Serendipity and good luck helped the movie move forward. Guess such ambitious projects need their luck and things falling into place. Such an instance happened during filming in 2005. The sequences being shot were again with Ethan’s character and his outing with his kids. The mother, Olivia got married to a guy named Bill, but she allowed the kids to see their father once in a while. Both Mason and Samantha went with their dad for the midnight release of the latest Harry Potter book, Harry Potter and the Half Blood Prince in July, 2005 and later that evening to the Houston Astros game. Linklater had meant to shoot the atmosphere in the stadium and the spellbound reactions of the two kids. But he got more than he bargained for when one of the batters for their team hit a home run as the cameras were running.



As Ellar grew up and became more and more involved in the making of the movie, Linklater started giving him space to develop ideas to show the growth, specially during the 10th year of filming. Most of his on screen looks towards the later part of the movie were Ellar just being himself. Even to the point where Linklater didn’t object to the acne and ear piercing he had got. They figured, Ellar and Mason are the same guy, separated only by a lens and so whatever development Ellar was going through in real live can be used for his on screen character.


It was the last year of filming and the 12 year story had reached a culmination with Mason going off to college. There was a small sequence in college where Mason is seen interacting with his roommate and his girlfriend. The movie ends as the teenagers go hiking at Big Bend Ranch State Park. Good fortune went hand in hand with the crew, as on the last day of shoot and the last scene, they captured the most glorious sunset as Mason and his new friend Nicole talk about life and show a genuine likeness for each other. Linklater hugged Ellar as the crew clapped for both of them and a realization as well as a sense of accomplishment filled their hearts as the dream project had completed filming and was ready for the masses to appreciate the hard work.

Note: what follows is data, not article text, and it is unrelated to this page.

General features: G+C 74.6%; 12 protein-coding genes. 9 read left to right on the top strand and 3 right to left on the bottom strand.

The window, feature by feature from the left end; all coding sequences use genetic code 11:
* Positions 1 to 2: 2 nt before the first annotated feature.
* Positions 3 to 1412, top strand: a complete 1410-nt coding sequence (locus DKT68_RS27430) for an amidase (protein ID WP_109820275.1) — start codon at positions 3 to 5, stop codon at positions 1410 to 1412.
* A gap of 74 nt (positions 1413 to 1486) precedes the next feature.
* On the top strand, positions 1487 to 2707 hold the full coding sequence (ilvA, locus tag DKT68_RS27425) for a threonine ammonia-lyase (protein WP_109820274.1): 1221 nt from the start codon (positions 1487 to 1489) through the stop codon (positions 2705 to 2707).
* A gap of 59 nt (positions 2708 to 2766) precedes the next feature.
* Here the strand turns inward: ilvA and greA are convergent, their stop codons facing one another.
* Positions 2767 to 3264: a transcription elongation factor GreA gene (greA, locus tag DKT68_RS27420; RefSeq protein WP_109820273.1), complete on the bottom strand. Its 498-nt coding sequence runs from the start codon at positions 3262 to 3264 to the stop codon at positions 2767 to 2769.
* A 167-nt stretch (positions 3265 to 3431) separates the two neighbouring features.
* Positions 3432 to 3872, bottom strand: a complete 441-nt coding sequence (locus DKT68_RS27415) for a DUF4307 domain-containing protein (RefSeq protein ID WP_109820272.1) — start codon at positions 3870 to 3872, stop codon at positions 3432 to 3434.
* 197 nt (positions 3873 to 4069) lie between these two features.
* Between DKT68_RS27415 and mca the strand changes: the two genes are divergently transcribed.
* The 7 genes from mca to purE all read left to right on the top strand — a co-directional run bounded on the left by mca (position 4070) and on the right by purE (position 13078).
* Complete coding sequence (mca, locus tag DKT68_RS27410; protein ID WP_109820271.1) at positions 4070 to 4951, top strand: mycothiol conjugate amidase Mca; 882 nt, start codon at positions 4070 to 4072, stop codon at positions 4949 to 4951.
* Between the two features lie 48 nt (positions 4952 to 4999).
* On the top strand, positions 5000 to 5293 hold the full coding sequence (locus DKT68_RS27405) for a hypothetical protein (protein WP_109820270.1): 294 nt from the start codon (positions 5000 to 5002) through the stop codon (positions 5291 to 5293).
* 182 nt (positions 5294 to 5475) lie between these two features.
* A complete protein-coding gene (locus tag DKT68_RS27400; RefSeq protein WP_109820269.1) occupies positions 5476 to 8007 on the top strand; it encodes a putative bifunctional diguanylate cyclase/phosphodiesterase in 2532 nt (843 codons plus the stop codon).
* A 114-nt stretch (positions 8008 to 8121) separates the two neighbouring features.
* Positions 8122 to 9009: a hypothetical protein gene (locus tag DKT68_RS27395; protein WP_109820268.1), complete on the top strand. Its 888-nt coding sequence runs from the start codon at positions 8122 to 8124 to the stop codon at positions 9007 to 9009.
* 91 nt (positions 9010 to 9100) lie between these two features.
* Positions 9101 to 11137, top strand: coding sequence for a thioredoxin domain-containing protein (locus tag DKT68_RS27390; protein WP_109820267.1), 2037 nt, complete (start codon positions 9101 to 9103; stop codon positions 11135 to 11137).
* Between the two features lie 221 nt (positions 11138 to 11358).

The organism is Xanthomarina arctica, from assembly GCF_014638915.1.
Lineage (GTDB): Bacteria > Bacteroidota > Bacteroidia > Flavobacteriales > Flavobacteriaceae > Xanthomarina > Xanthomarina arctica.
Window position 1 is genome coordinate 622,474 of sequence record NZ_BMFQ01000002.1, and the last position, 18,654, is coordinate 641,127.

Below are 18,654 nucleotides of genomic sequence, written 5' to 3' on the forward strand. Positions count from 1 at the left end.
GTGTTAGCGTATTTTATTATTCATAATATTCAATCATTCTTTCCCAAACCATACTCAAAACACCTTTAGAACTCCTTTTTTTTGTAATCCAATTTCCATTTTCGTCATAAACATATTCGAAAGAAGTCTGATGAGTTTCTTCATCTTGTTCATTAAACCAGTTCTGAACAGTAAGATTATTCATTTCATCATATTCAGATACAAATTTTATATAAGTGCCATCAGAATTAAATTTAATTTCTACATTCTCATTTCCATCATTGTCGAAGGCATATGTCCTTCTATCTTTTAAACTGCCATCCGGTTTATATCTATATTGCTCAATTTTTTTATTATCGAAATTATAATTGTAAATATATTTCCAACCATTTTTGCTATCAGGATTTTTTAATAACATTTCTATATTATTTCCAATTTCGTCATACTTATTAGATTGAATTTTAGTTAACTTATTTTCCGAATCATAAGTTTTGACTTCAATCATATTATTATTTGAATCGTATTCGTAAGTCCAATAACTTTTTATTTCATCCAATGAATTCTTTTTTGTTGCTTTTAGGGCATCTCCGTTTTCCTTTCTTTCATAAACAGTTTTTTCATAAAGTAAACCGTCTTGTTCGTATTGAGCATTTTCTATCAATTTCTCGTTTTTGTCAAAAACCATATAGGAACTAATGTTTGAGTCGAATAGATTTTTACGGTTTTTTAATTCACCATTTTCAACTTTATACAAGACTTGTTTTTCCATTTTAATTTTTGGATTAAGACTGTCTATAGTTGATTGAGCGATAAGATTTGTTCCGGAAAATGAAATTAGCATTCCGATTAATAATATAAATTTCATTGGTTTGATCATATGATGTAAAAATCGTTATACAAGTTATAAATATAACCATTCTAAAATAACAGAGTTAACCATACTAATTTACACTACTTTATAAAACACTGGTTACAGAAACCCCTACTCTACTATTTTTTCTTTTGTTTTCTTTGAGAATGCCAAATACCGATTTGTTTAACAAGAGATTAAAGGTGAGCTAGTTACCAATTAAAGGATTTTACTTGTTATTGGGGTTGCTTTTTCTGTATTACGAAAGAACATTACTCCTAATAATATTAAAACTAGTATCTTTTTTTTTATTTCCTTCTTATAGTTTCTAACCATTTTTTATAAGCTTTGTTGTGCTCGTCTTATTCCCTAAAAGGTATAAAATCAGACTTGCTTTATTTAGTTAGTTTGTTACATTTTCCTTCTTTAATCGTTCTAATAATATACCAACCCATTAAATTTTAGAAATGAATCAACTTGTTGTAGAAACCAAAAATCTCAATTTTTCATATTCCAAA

Fortuitous yet ephemeral good omen was what accompanied the small crew of this lovely movie in their quest to give the world something that has never been done. Cast and crew alike compare the whole process to a series of family reunions that they looked forward to attending each year. The cast members also attest it was one of the purest acting experiences they have ever had, since for more than a decade they didn’t even have to think about how their performances would be reviewed. When the movie released in 2014, accolades poured in from all corners. The movie garnered 6 Oscar nominations, winning one for Patricia Arquette for Best Supporting Actress. It has a rating of 98% fresh on Rotten Tomatoes and has touched a lot of people by its simplicity, yet grandness. Thank you Richard Linklater.


Disclaimer: The images used in this post are the sole property of the makers of the film and are not owned by us in any form whatsoever.